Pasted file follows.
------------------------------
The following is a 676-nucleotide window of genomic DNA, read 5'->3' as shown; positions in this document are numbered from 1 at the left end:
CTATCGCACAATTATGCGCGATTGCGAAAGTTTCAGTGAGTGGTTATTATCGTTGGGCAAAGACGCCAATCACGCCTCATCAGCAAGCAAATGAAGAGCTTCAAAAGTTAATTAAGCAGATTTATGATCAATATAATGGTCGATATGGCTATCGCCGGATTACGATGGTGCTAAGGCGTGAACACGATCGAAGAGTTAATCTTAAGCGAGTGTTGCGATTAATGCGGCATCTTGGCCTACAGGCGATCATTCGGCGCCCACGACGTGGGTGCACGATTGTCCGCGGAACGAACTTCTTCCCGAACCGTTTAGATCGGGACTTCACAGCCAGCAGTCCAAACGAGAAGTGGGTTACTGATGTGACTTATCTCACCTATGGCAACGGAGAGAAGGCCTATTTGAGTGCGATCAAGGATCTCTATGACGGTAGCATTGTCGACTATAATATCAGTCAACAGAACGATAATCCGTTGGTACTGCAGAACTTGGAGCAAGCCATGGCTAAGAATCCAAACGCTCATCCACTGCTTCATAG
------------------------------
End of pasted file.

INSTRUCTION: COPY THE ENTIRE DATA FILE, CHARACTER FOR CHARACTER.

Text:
The following is a 676-nucleotide window of genomic DNA, read 5'->3' as shown; positions in this document are numbered from 1 at the left end:
CTATCGCACAATTATGCGCGATTGCGAAAGTTTCAGTGAGTGGTTATTATCGTTGGGCAAAGACGCCAATCACGCCTCATCAGCAAGCAAATGAAGAGCTTCAAAAGTTAATTAAGCAGATTTATGATCAATATAATGGTCGATATGGCTATCGCCGGATTACGATGGTGCTAAGGCGTGAACACGATCGAAGAGTTAATCTTAAGCGAGTGTTGCGATTAATGCGGCATCTTGGCCTACAGGCGATCATTCGGCGCCCACGACGTGGGTGCACGATTGTCCGCGGAACGAACTTCTTCCCGAACCGTTTAGATCGGGACTTCACAGCCAGCAGTCCAAACGAGAAGTGGGTTACTGATGTGACTTATCTCACCTATGGCAACGGAGAGAAGGCCTATTTGAGTGCGATCAAGGATCTCTATGACGGTAGCATTGTCGACTATAATATCAGTCAACAGAACGATAATCCGTTGGTACTGCAGAACTTGGAGCAAGCCATGGCTAAGAATCCAAACGCTCATCCACTGCTTCATAG